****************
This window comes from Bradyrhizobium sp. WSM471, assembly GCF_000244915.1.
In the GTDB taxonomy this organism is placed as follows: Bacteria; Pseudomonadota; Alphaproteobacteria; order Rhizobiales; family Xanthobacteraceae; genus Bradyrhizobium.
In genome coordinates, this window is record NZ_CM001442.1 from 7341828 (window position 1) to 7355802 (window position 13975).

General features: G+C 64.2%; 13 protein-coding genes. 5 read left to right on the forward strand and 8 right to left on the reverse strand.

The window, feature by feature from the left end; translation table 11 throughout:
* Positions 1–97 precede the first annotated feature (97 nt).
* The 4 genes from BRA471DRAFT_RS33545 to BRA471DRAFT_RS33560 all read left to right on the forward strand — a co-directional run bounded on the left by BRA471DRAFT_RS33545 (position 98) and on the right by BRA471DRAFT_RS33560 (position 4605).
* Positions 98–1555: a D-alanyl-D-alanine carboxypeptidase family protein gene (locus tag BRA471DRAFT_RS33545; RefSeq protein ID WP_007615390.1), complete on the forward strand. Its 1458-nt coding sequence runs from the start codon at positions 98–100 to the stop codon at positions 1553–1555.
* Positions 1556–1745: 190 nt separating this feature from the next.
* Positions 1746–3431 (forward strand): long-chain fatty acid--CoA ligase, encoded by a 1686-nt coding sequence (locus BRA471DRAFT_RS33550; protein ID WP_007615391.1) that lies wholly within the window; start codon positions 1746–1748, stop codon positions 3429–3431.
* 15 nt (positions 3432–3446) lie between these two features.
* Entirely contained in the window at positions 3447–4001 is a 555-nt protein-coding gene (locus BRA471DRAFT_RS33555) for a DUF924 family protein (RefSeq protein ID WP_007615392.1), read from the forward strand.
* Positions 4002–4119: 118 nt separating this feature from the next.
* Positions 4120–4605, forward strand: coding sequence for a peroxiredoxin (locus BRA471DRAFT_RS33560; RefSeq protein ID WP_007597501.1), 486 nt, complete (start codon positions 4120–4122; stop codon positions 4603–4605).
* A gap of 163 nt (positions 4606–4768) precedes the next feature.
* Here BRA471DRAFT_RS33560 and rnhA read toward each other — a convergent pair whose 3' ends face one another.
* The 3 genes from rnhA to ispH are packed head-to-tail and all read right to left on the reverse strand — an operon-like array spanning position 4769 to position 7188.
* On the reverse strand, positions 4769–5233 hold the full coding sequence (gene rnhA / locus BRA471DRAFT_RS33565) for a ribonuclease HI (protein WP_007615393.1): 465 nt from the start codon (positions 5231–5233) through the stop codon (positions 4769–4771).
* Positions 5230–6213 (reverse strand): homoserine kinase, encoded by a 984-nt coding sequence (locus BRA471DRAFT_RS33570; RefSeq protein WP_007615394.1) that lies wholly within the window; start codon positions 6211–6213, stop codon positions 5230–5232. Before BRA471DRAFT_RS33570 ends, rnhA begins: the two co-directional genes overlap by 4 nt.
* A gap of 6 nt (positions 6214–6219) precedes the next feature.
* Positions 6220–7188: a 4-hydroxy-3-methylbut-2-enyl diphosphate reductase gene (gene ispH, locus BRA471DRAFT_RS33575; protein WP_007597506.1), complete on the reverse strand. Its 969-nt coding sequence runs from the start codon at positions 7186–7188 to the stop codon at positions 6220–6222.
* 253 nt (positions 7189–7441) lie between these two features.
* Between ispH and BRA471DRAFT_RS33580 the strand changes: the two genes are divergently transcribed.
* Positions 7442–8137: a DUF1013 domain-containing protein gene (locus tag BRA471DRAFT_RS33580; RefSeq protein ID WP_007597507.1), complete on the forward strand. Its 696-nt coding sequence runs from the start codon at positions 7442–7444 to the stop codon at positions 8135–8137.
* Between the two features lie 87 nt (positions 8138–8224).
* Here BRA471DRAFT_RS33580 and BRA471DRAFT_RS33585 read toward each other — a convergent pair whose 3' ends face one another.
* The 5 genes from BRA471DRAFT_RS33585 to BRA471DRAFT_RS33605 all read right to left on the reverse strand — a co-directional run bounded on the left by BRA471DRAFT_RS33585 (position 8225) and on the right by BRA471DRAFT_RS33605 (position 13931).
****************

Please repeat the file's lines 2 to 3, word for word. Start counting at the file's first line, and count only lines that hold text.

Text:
In the GTDB taxonomy this organism is placed as follows: Bacteria; Pseudomonadota; Alphaproteobacteria; order Rhizobiales; family Xanthobacteraceae; genus Bradyrhizobium.
In genome coordinates, this window is record NZ_CM001442.1 from 7341828 (window position 1) to 7355802 (window position 13975).